- Potash May ending inventory up ~113k mt M/m, back above 3m mt and 43% above 5-yr avg.; data released last night on Potash Corp. website via The Fertilizer Institute. Exposure to potash(as % of 2011 revenue): (IPI) 89%, (POT) 46%, K+S 41%, (MOS) 31%. (POT) and (CF) present at RBC Global Mining & Materials Conf. next week.
- Rajat Gupta Convicted of Insider Trading by U.S. Jury. Rajat Gupta, who reached the pinnacle of corporate America as managing partner of McKinsey & Co. and as a director at Goldman Sachs Group Inc. and Procter & Gamble Co. (PG), was convicted by a federal jury of leaking inside information to hedge-fund manager Raj Rajaratnam. Gupta, 63, was found guilty of securities fraud and conspiracy by a federal jury in Manhattan today in its second day of deliberations. Securities fraud carries a maximum prison sentence of 20 years, and conspiracy carries a five-year maximum. Gupta will remain free on bail until his sentencing on Oct. 18.
- Banks With High Derivatives Concentration May Be Too-Big-to-Fail. Regulators will probably view six banks with 75% of the U.S.'s derivatives assets and liabilities as too-big-to-fail, according to a Fitch Ratings analyst. A Fitch study released last week found that three-fourths of derivatives assets and liabilities among 100 big U.S. firms reside in six banks - Bank of America(BAC), Citigroup(C), Goldman Sachs(GS), JPMorgan(JPM), Morgan Stanley(MS) and Wells Fargo(WFC). The report is the first to quantify how derivatives are concentrated across all sectors.
- Oil Falls on Concern That Economy is Slowing. Oil fell on concern a slowing U.S. economy will reduce demand for oil. Futures dropped as much as 0.6 percent as data showed U.S. industrial production unexpectedly fell in May and confidence among U.S. consumers declined in June to the lowest level this year. Greek elections June 17 may determine whether the country remains in the euro bloc. The Federal Reserve starts a two-day meeting June 19. “On the economic front, the numbers are just bad and crude could get down even below the $80 mark,” said Tariq Zahir, a New York-based commodity fund manager at Tyche Capital Advisors. “People are trying to position themselves for the Greek elections and the Fed meeting.” Crude for July delivery slid 30 cents, or 0.4 percent, to $83.61 a barrel at 12:37 p.m. on the New York Mercantile Exchange. The contract climbed to $84.80 earlier. Prices are down 0.6 percent this week and 15 percent this year. Brent oil for August settlement rose 8 cents to $97.25 a barrel on the London-based ICE Futures Europe exchange.
- Gold Traders Bullish as Hedge Funds Increase Wagers. Twenty-four analysts surveyed by Bloomberg said they expect gold to gain next week and six were bearish. A further three were neutral. Speculators boosted net-long positions by 27 percent in the week ended June 5, the latest Commodity Futures Trading Commission data show. ETP holdings rose 21.07 metric tons valued at $1.03 billion since the start of June, halting a three-month retreat, according to data compiled by Bloomberg.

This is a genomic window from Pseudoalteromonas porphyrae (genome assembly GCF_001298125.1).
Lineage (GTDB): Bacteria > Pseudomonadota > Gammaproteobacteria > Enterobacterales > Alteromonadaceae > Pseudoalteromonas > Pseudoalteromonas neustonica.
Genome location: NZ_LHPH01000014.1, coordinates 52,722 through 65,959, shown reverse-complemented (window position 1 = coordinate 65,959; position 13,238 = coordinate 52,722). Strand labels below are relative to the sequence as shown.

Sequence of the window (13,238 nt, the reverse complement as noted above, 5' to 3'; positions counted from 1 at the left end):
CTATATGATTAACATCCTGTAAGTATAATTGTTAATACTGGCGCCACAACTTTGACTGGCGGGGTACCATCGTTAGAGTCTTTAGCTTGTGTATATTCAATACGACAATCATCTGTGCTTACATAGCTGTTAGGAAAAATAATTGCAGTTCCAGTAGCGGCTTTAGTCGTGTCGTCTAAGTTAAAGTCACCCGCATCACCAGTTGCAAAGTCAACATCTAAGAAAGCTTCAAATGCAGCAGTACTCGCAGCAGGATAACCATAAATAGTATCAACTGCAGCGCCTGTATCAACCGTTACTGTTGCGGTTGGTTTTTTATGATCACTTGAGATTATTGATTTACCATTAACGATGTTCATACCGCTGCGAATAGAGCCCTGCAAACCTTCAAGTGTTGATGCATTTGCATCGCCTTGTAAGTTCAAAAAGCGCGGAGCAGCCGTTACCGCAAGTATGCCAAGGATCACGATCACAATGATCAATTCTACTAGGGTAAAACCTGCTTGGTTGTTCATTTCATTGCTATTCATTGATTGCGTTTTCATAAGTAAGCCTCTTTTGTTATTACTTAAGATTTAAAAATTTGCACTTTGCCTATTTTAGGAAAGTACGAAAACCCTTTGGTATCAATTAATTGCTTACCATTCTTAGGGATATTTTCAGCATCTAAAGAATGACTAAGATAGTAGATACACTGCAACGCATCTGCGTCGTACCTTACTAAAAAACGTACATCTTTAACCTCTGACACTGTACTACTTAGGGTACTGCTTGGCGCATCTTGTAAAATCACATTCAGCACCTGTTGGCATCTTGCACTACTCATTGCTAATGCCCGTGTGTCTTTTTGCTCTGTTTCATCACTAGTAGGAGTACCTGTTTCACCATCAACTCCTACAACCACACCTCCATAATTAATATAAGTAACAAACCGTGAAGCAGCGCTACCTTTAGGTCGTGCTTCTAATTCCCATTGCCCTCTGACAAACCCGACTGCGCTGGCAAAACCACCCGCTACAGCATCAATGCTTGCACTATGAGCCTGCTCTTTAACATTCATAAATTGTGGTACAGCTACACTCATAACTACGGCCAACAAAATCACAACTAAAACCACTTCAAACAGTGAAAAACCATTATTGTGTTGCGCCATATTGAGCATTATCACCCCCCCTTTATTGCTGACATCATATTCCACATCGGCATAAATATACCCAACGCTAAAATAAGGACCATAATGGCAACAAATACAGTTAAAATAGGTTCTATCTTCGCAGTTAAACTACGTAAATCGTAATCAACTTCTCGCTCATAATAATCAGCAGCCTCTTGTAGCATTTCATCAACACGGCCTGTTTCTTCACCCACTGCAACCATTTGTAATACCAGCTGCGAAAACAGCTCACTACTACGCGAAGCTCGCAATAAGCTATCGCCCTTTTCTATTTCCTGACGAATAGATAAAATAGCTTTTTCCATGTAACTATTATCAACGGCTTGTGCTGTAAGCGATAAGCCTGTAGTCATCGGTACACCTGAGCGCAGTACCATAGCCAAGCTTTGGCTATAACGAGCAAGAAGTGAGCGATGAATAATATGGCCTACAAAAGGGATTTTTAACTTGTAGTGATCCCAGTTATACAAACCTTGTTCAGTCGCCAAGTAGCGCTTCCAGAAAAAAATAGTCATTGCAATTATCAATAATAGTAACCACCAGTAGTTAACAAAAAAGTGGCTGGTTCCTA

- U.S. To Stop Deporting Some Illegal Immigrants. The Obama administration said it wouldn't deport many younger illegal immigrants who came to the U.S. as children, a major shift in the middle of an election season where the Hispanic vote could be pivotal. The new rules, sidestepping Congress after years of stalemate over an immigration overhaul, came in response to frequent pleas by Hispanic and other groups for more lenient treatment of people who came to the U.S. illegally as youngsters. The move quickly drew criticism from those who want a tougher stance on illegal immigration and oppose what they call amnesty. The new rules apply to people who came to the U.S. under the age of 16, haven't committed a major crime and are currently under 30. They will be eligible for a two-year period of "deferred action," where they could apply for work permits and wouldn't be deported.
- Risking Risks Threaten Recovery. The U.S. economy is losing momentum just as global events are threatening a create new shocks to the system. New data this week provided more evidence that the economic recovery is sputtering for the third year in a row. Layoffs are rising, factory output is falling and consumers are cutting spending amid rising uncertainty. Moreover, those warning signs mostly predate the worst of the recent turmoil in Europe, which has hit financial markets and hurt demand for American products overseas.
- Egypt's Muslim Brotherhood Pins Hopes on Vote. With security beefed up on the eve of Egypt's presidential runoff election, the Muslim Brotherhood tried to salvage its hopes for leadership urging voters to back its candidate instead of calling for mass protests.
- EPA Proposes Stricter Standards for Soot Pollution. The move by the Environmental Protection Agency won immediate support from environmental groups and public health advocates, who said the EPA was protecting millions of Americans at risk of soot-related asthma attacks, lung cancer, heart disease and premature death. But congressional Republicans and industry officials called the proposal overly strict and said it could hurt economic growth and cause job losses in areas where pollution levels are determined to be too high. "EPA's proposal could substantially increase costs to states, municipalities, businesses and ultimately consumers without justified benefits," said Howard Feldman, director of regulatory and scientific affairs for the American Petroleum Institute, the top lobbying group for the oil and gas industry. Feldman said the rule could discourage economic investment in counties that fail to meet new federal standards, including in political swing states such as Ohio and Pennsylvania, where a natural gas drilling boom has boosted the local economies. "Non-attainment means non-investment" by industry, Feldman said.